Truck driving jobs in the U.S. will remain safe from automation for now because of several tasks that can’t be fully digitalized, despite what some studies have claimed recently. An example involves the U.S. Standard Occupational Survey that classified truck drivers under driver/sales workers, which meant around 3 million truck drivers are in danger of losing work.   However, the figure is somehow misleading because of a growing demand for truckers. Companies have found it more difficult to attract and retain workers even with higher salaries. Some trucking business owners have already sought help from staffing agencies to fill vacancies.

How Does Automation Affect the Industry?

Automation began to stir talks of massive layoffs not just in the trucking industry when self-driving vehicles started to emerge as a trend. The possibility of fully automated trucks, however, isn’t as easy as putting a robot behind the wheel or installing autonomous software for trucks. Humans are still necessary to supervise the trucks, but regulation seems to be a bigger challenge for streamlining the technology.

Driverless cars will need to be deemed safe before they can co-exist with conventional vehicles on the road. This process still requires more research and development efforts, and companies will need to convince government officials how it can improve trucking operations. In other words, it will take several more years before automation completely phases out human truck drivers.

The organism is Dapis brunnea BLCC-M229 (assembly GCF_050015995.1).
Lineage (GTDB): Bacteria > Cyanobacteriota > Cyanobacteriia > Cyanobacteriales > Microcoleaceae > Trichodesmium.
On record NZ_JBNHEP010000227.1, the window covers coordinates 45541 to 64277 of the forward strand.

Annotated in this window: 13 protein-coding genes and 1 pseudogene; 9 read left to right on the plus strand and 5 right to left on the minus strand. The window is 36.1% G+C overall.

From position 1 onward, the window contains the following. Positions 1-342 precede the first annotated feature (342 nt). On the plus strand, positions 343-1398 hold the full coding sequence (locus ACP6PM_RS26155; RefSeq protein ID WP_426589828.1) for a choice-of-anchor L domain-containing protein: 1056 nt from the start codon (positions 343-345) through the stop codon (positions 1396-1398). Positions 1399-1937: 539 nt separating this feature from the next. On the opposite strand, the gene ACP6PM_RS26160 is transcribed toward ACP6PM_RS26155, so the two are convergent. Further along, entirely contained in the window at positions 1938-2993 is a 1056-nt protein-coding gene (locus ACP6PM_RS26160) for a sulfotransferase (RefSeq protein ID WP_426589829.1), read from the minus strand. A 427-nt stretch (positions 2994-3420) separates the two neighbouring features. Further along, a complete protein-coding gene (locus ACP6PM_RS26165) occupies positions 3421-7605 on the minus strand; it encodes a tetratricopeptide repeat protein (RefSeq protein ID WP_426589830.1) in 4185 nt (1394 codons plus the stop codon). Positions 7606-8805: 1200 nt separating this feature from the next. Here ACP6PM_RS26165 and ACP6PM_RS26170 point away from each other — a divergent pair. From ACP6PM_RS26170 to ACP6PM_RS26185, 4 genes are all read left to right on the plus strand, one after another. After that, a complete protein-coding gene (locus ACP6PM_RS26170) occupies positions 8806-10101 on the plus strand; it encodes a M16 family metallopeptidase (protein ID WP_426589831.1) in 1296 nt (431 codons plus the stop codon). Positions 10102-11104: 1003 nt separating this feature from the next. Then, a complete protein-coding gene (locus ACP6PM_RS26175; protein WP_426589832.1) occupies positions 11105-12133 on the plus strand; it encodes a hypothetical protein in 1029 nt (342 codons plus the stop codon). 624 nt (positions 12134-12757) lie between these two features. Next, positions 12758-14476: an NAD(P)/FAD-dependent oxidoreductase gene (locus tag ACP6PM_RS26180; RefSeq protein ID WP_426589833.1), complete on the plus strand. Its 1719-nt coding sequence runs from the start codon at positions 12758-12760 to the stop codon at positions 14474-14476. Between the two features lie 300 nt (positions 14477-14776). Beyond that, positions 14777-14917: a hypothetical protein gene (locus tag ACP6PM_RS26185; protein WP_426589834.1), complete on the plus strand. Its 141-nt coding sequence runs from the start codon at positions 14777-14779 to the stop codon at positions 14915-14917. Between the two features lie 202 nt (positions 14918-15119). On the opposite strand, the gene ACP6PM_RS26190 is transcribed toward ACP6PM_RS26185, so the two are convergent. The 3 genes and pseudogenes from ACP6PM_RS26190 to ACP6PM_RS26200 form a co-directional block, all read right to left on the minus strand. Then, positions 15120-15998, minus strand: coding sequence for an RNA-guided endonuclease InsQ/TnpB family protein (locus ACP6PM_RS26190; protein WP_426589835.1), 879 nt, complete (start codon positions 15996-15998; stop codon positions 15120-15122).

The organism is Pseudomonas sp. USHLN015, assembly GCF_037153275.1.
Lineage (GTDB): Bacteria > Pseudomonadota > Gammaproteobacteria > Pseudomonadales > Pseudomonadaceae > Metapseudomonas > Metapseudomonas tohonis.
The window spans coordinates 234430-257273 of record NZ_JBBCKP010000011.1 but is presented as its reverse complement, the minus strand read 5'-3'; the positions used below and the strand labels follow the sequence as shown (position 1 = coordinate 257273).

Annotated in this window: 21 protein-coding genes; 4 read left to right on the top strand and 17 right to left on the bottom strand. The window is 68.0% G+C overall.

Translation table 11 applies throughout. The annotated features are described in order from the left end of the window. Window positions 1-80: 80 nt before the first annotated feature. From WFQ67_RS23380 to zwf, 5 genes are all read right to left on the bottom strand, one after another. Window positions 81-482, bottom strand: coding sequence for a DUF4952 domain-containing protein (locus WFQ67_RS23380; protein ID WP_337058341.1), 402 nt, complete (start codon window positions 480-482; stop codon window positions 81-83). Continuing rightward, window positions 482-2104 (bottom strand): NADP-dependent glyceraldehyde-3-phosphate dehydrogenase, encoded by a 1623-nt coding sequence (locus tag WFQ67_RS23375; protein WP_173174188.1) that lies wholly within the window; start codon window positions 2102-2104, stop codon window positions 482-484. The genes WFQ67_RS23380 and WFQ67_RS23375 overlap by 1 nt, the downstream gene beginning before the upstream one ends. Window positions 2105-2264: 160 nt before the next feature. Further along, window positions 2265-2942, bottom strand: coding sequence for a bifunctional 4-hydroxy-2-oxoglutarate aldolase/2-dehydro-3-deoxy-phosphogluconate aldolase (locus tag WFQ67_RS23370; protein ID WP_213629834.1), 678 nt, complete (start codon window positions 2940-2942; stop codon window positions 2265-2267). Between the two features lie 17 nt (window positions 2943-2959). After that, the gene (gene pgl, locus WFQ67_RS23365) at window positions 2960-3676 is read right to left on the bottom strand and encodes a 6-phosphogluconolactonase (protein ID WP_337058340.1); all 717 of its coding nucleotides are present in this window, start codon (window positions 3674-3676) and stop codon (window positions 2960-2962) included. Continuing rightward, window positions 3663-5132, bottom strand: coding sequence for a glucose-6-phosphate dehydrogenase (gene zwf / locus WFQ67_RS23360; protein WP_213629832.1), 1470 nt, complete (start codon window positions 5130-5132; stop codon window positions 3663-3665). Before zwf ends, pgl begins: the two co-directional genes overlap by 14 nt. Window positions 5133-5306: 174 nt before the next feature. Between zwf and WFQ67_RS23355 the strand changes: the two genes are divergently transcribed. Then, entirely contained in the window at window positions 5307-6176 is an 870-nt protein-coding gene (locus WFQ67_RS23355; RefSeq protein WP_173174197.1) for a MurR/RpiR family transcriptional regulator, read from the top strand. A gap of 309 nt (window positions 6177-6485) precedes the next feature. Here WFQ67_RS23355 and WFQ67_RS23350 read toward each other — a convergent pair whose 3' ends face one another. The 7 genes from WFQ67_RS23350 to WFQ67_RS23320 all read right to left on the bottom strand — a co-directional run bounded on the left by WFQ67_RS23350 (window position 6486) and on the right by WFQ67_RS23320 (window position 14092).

Multitude of Tasks

Driving jobs in the trucking sector don’t just involve operating a large vehicle, especially for short-haul drivers. These workers must inspect truckloads, secure freight, observe safety protocols, and keep records of logs during each trip. That doesn’t include having to muster enough patience to deal with some inconsiderate drivers of passenger or private vehicles.

If and when automation reaches a point of displacing truck drivers, the most at risk will be those who work in the long-haul segment. As much as 400,000 truck drivers may lose their jobs to level 4 automation, but it may create new roles for certain job losses. In fact, a McKinsey Global Institute report showed that job growth in transportation services will increase by 3% between 2017 and 2030.

Job Growth in Transportation

woman truck driver about to climb in the truckTransportation jobs are more likely to be in demand in growing cities and urban areas with strong economies. The McKinsey report noted that big metros like Chicago and Miami are among the 25 regions that will represent 60% of job growth due to automation, which means trucking will continue to be a necessity in these areas.

On an individual perspective, Americans should consider upgrading their skills by seeking certification. Some jobs that only require a high school diploma are four times more likely to be displaced by automation, according to the report.

Automation won’t severely affect the trucking industry, but the growing demand for freight transportation remains a problem for many businesses. Some companies have relied on staffing agencies for recruitment while others have looked into apprenticeship and training programs. If you are running a business that involves trucking or delivery of goods, what’s your strategy for filling vacant trucking jobs?